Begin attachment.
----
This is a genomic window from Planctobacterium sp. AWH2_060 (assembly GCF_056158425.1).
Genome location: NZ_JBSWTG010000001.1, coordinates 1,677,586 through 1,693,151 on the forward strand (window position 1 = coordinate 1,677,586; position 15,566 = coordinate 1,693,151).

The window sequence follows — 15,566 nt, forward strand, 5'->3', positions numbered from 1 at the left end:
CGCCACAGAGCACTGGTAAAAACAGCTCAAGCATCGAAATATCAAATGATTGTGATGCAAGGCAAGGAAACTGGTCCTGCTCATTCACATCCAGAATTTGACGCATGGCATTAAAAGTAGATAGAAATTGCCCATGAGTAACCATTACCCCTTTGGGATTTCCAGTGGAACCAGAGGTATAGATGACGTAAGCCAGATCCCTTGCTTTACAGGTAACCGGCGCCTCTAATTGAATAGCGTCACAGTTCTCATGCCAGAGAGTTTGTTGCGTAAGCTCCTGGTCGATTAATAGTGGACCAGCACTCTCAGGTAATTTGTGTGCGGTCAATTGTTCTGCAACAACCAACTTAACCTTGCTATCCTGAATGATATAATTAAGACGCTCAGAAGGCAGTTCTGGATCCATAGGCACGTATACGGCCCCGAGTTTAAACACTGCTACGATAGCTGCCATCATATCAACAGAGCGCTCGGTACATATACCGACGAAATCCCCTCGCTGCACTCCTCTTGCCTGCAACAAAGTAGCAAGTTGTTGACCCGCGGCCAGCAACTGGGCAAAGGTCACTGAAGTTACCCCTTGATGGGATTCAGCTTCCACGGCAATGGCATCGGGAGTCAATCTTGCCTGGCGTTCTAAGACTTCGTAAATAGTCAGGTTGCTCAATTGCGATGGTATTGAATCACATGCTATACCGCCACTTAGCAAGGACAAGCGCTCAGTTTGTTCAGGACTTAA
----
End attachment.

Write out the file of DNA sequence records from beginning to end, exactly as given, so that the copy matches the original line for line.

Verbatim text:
This is a genomic window from Planctobacterium sp. AWH2_060 (assembly GCF_056158425.1).
Genome location: NZ_JBSWTG010000001.1, coordinates 1,677,586 through 1,693,151 on the forward strand (window position 1 = coordinate 1,677,586; position 15,566 = coordinate 1,693,151).

The window sequence follows — 15,566 nt, forward strand, 5'->3', positions numbered from 1 at the left end:
CGCCACAGAGCACTGGTAAAAACAGCTCAAGCATCGAAATATCAAATGATTGTGATGCAAGGCAAGGAAACTGGTCCTGCTCATTCACATCCAGAATTTGACGCATGGCATTAAAAGTAGATAGAAATTGCCCATGAGTAACCATTACCCCTTTGGGATTTCCAGTGGAACCAGAGGTATAGATGACGTAAGCCAGATCCCTTGCTTTACAGGTAACCGGCGCCTCTAATTGAATAGCGTCACAGTTCTCATGCCAGAGAGTTTGTTGCGTAAGCTCCTGGTCGATTAATAGTGGACCAGCACTCTCAGGTAATTTGTGTGCGGTCAATTGTTCTGCAACAACCAACTTAACCTTGCTATCCTGAATGATATAATTAAGACGCTCAGAAGGCAGTTCTGGATCCATAGGCACGTATACGGCCCCGAGTTTAAACACTGCTACGATAGCTGCCATCATATCAACAGAGCGCTCGGTACATATACCGACGAAATCCCCTCGCTGCACTCCTCTTGCCTGCAACAAAGTAGCAAGTTGTTGACCCGCGGCCAGCAACTGGGCAAAGGTCACTGAAGTTACCCCTTGATGGGATTCAGCTTCCACGGCAATGGCATCGGGAGTCAATCTTGCCTGGCGTTCTAAGACTTCGTAAATAGTCAGGTTGCTCAATTGCGATGGTATTGAATCACATGCTATACCGCCACTTAGCAAGGACAAGCGCTCAGTTTGTTCAGGACTTAA